Therefore to my mind, even as man has no choice in choosing his parents and religion at birth, he should be given complete freedom and a choice to follow a path which appeals to his reason without crossing swords or opposing anybody who does not agree with his beliefs. The purpose of a life for any creature is to realize his true Self and his connection to the universe. While living to satisfy one's senses will lead to happiness, one soon realizes that this happiness is temporary and is followed by sadness. A man reaches for help when he realizes that his suffering cannot be explained or understood. Based on his evolution understanding and thoughts he will find an answer, either in the religion in which he was born or in another religion. A free choice is the essence of man's existence and there seems to be no logic in preventing a man from exercising this choice.

I belong to the Parsi Zoroastrian religion, which never actively converts others nor does it permit conversion to another religion. However, this insularity has led to declining numbers and an old forward-looking religion has reached the verge of extinction. Should the Parsis change and seek converts or should they allow those who have sought to marry outside the community and their children to  retain their religion?

Parsis historically migrated to India to escape religious persecution from Islamic forces and their welcome in India was subject to terms and conditions, one of which was not to seek conversions. However, much water has flowed under the bridge and the contribution of the Parsis to their adopted homeland has been such that they are loved and respected by a majority of Indians. Their philanthropic skills and ability to create and build institutions of excellence have made them a confident secure community. It, therefore, is but logical for them to allow peaceful and voluntary conversions and permit those who have married persons of different communities to retain their faith. Matters of free choice and human advancement cannot become the monopoly of a chosen few. I do not claim to be a religious scholar nor a revolutionary out to upset checks and balances of society, but I claim to be a humble seeker of the truth as I see it. In my life, I have made choices and have sought and taken help from many religious scriptures which have appealed to my reasoning and conscience. In the broad sense of the word I convert myself often and choose what seems to be the best, in order to enable me to fulfill the purpose of my life to realize my true Self.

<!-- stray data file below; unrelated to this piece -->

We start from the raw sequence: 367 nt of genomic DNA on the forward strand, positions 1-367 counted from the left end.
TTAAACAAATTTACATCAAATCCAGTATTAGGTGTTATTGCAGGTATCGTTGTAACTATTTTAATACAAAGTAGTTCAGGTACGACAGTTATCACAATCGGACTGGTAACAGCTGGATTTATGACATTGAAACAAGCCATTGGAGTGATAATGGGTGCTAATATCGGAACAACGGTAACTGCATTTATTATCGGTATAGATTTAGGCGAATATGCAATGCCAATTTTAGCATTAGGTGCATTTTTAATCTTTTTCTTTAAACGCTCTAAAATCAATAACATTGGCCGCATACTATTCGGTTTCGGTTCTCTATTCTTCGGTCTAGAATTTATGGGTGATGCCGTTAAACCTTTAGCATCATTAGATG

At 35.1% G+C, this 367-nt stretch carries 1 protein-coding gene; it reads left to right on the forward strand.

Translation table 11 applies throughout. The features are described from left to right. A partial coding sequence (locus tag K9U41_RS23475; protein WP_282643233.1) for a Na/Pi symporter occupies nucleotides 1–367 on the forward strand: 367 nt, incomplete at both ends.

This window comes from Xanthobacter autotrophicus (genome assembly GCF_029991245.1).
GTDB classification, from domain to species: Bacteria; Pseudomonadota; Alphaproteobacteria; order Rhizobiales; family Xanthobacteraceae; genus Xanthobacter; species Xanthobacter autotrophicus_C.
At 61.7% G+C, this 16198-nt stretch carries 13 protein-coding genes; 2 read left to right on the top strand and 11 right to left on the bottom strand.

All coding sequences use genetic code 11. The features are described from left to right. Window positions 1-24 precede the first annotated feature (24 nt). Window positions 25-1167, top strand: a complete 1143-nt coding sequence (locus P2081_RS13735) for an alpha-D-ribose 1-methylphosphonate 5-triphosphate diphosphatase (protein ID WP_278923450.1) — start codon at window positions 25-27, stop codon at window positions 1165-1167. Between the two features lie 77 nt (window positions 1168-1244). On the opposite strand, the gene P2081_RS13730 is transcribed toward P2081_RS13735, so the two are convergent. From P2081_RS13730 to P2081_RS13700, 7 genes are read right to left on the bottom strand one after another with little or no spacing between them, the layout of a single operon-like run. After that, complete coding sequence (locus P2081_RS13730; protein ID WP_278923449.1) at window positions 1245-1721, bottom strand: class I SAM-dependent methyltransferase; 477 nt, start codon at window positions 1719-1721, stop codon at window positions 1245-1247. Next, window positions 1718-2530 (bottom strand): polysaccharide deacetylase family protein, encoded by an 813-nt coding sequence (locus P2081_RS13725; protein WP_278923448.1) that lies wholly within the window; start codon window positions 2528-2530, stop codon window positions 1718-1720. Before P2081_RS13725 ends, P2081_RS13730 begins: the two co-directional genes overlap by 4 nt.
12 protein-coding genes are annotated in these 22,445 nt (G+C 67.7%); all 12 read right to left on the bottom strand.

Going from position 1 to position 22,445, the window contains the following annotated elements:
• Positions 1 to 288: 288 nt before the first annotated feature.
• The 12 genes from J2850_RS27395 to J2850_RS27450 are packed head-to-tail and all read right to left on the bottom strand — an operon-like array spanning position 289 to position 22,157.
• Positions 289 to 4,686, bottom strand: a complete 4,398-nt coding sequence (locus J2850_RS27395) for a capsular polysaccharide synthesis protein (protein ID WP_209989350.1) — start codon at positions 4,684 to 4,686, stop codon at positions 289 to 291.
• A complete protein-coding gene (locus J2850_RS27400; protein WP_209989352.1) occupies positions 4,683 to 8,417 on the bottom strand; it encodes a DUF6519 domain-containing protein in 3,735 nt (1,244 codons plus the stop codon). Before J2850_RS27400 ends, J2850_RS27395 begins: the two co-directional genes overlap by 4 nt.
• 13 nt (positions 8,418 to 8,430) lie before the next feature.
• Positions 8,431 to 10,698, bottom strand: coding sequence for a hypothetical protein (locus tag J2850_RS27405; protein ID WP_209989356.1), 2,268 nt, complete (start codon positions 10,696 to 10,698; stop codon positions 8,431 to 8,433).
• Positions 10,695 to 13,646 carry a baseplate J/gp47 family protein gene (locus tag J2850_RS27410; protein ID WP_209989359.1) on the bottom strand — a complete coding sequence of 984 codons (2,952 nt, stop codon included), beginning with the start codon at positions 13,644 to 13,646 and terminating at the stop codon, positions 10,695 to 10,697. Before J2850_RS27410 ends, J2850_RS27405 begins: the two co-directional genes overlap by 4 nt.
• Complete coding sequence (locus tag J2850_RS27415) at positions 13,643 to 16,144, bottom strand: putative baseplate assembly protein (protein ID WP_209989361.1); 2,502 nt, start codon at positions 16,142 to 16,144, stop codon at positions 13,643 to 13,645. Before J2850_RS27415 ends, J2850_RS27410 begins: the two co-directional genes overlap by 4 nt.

Today, I have written this in a spirit of sharing and caring and this piece is my humble attempt to resolve conflict and usher in peace, which is the true purpose of any religion.


Carole Paul said...

Sitting in a hospital with an aunt who is almost 80 yrs old and going through gamut of tests (which she can scarce understand the need for, at her age she says.. She's a fit and sprightly woman)and surrounded by so many unwell people , watching the madness of politics and atrocities in university campuses , it is fortuitous to chance upon your writings. Ample time to ponder. Quo Vadis... Very apt writing Dr. Jokhi.

Kashmira Kakalia said...

True Vispi. There are questions which have no direct answers while some responses become reasons for conflict .